We all provide, wittingly or unwittingly, personal information through websites, online forms, tweets and Facebook posts. In isolation they are pretty innocuous, but when aggregated they become very powerful.
The internet is written in ink
A while back I wrote a post called with the internet our past is written in ink, not pencil highlighting that once we’ve posted that comment, video or photo it is there forever. It will come back to haunt us – probably at the most inopportune time – like at an interview or when you are standing for MP.
Put another way, which is very opportune as we are just about to head out to the TIBCO User Conference in Las Vegas, “What happens in Vegas, stays on Facebook, YouTube, Flickr and Twitter”.
But if all this data is aggregated and put in the hands of a customer service team at any company, then they could probably anticipate your every whim. But how far do they go before you feel your privacy is being invaded. Below is a video, which seems to take this to an extreme, but all the data is available to be this intrusive.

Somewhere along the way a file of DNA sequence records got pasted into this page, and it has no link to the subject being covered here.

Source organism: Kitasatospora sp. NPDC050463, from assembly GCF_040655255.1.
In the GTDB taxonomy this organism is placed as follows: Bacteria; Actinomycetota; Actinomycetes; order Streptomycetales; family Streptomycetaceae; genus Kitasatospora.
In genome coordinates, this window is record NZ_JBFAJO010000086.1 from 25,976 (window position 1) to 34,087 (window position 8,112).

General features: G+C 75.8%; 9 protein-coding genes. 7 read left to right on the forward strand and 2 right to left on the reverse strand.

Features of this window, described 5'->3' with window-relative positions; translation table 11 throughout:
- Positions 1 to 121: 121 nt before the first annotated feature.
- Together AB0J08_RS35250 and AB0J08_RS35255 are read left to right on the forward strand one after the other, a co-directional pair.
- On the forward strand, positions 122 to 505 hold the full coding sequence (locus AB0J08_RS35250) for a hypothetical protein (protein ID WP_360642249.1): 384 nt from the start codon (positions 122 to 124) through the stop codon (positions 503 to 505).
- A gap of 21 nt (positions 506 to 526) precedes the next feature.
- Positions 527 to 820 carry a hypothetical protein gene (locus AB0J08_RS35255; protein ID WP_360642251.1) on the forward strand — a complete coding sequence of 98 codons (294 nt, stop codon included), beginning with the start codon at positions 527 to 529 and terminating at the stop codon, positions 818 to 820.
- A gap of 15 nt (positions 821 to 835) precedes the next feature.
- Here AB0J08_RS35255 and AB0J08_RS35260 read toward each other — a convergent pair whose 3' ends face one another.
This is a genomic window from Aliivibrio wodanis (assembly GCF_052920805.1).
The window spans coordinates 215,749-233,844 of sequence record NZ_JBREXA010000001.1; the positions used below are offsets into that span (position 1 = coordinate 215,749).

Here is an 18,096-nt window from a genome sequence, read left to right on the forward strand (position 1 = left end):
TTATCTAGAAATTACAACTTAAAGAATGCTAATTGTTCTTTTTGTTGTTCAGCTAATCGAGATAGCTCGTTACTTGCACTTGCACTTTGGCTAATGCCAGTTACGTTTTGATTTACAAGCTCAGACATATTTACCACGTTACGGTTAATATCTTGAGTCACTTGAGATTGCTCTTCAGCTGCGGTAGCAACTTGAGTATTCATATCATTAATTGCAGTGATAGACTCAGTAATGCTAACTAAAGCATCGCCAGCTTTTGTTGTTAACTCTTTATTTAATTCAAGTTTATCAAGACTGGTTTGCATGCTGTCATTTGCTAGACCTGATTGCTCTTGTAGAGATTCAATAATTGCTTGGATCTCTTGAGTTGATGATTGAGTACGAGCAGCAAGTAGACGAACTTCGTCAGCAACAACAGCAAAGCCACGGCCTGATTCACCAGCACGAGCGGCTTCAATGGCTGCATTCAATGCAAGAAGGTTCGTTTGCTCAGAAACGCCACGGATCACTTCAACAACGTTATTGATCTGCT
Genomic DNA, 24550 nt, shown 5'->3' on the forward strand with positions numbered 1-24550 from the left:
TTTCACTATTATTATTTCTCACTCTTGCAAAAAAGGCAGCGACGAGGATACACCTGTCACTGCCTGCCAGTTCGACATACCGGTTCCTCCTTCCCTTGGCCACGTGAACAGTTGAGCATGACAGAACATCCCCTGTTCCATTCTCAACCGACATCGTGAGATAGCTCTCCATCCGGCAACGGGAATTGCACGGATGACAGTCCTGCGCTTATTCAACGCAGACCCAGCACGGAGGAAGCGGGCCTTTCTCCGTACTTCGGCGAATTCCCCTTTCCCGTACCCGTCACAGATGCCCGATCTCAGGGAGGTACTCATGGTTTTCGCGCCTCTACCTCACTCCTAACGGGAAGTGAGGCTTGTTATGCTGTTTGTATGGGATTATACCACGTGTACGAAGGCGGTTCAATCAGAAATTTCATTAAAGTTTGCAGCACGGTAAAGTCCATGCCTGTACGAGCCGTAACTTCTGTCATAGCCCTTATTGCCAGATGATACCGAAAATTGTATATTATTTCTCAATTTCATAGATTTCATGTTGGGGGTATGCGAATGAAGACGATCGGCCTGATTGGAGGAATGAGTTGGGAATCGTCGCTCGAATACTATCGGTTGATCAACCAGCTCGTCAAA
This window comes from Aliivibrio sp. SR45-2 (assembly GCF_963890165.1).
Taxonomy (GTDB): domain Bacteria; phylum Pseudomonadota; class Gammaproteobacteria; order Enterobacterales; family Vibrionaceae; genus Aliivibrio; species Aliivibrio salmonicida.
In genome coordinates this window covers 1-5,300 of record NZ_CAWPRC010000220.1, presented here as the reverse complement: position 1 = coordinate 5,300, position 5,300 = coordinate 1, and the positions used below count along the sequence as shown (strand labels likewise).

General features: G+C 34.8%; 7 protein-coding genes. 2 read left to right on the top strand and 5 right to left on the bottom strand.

Question: at what point in the video do you feel that it is becoming creepy?
Insightful or creepy?
But a little of the right data used sensitively can be very powerful. Take the example of Citibank. They have spotted that when you put your card into an ATM they have your undivided attention until it reappears with the cash you requested. My bank offers me the same as every other customer who uses the ATM; cellphone top up and insurance. None of this is tailored based on the huge amounts of data they have on me.
Take a knowledge of the customer, tailor the offer and then use the ATM to spit out a money-off voucher for a local store and are onto a winner. What is even better is that this is simple to test and fine tune.
Social media has changed the game… but also the rules
No longer can a marketeer shout their message at us. Instead they need to engage us in a conversation, which they need to be invited to join.